Few directors, let alone Carl Theodor Dreyer, would seem likely to land titles on lists of “auteurist feminist farces of 1925,” yet Dreyer’s Master Of The House fits that bill rather snugly. Criterion’s new edition makes the case for canonizing the film alongside his more widely known The Passion Of Joan Of Arc (1928), Day Of Wrath (1943), Ordet (1955), and Gertrud (1964).
Released three years before Joan, Master concerns a different sort of sainthood—that of housewife Ida (Astrid Holm), who cares for her husband, Viktor (Johannes Meyer), a retentive, domineering man who’s turned vicious after losing his business. His fits of pique—insisting that his coffee be ready the moment he enters the room or complaining that their young son is a scamp who doesn’t earn the food that’s put in front of him—are rendered in comically exaggerated intertitles: “Porridge with lumps! … How very ingenious!” “Cold meat patties? … Presumably, you could not be bothered to heat them?”
Viktor’s old nanny, Mads (Mathilde Nielsen), and mother-in-law (Clara Schønfeld) don’t like the husband’s mistreatment of his wife, so they conspire to send Ida away and teach Viktor a lesson about how the woman of the house is the homefront’s true engine. Mads, who gives Viktor Proustian sensations of corporal punishment from his childhood, is one of the few people capable of humbling the man, whose about-face is rapid and sincere. (“Our ‘Hero,’ who recently held the whip, learned how to bend down.”) At the same time, in the film’s lone departure from its otherwise strikingly progressive gender politics, Ida can’t cope with being separated from her family. (“The thousand domestic chores had kept her going, but now that she had stepped off the treadmill, she broke down completely.”)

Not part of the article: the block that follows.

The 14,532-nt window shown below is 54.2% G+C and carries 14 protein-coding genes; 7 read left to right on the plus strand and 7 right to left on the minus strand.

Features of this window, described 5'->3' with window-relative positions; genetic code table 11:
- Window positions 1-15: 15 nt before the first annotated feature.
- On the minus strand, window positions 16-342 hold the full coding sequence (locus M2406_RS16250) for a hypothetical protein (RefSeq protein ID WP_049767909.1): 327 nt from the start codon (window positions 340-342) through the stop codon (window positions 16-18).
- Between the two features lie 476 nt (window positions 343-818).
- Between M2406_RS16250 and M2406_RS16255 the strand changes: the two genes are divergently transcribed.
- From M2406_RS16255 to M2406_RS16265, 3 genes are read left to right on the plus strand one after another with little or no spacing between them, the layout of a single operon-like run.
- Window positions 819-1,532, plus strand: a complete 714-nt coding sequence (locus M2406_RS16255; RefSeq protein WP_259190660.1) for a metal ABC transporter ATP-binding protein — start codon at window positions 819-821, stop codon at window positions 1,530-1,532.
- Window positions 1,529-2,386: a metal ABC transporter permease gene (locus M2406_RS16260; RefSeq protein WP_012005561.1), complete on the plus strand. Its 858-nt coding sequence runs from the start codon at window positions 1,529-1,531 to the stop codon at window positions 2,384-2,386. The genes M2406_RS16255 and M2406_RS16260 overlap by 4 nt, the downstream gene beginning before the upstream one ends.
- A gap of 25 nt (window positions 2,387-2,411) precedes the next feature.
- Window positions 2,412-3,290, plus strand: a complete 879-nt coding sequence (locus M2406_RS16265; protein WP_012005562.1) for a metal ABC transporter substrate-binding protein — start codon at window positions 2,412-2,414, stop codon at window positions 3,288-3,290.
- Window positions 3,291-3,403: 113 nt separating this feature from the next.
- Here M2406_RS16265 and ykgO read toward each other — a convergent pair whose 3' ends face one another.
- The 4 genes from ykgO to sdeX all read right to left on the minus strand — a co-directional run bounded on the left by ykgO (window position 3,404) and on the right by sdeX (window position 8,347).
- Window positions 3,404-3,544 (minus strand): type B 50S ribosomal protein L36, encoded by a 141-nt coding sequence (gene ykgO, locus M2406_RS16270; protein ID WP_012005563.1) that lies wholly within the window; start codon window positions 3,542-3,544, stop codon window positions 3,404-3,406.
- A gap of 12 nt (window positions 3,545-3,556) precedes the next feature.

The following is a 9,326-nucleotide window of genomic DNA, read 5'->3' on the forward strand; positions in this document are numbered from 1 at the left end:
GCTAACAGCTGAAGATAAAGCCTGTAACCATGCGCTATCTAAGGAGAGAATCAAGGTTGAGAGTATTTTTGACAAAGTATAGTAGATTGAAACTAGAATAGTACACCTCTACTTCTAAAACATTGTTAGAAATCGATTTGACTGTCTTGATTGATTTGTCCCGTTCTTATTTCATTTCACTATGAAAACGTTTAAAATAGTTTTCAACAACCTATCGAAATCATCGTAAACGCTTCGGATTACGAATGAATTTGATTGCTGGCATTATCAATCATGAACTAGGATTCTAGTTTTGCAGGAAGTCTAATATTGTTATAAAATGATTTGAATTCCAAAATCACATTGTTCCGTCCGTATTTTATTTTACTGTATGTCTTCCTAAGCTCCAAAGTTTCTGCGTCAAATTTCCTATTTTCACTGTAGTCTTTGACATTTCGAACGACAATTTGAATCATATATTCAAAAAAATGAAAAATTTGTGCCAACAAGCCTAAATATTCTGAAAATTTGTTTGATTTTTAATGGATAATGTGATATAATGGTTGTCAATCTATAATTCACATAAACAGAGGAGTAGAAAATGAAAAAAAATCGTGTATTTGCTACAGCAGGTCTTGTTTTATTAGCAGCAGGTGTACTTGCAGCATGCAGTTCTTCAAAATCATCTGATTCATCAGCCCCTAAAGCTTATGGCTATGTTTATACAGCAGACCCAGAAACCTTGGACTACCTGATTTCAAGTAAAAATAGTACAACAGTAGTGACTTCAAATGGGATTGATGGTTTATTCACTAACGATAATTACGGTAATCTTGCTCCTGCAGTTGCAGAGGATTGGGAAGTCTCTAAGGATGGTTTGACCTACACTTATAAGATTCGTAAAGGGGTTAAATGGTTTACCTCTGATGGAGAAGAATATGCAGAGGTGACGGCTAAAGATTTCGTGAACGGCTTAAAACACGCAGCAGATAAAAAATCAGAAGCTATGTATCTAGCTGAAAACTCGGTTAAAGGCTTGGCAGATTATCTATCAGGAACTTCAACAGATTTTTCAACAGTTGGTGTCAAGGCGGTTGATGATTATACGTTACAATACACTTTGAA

Yes, the premise sounds like something out of a mid-’90s Robin Williams vehicle, but the movie’s purity and spareness are quintessential Dreyer. Set largely in a single apartment, with décor (especially the clock) that anticipates Ordet, the film seems remarkably stripped-down and economical. In one of the DVD supplements, the incomparable David Bordwell delves into Dreyer’s “fresh way of filming interior spaces”—an achievement, Bordwell argues, that would be radical at any time in film history, not just in the 1920s.
For those who might find Master insufficiently Dreyerian, note that it’s fundamentally a tale of repentance—an admonishment to honor thy wife (which, according to Bordwell’s commentary and Mark Le Fanu’s liner notes, is a better translation of the original title). Dreyer was not Billy Wilder, and if anything keeps Master from feeling as timeless as Ordet, it’s the movie’s mildly strained attempts at wit. But the film is essential viewing for anyone invested in the director’s development. Criterion’s (perhaps appropriately) spartan pressing also includes an interview with Danish film historian Casper Tybjerg.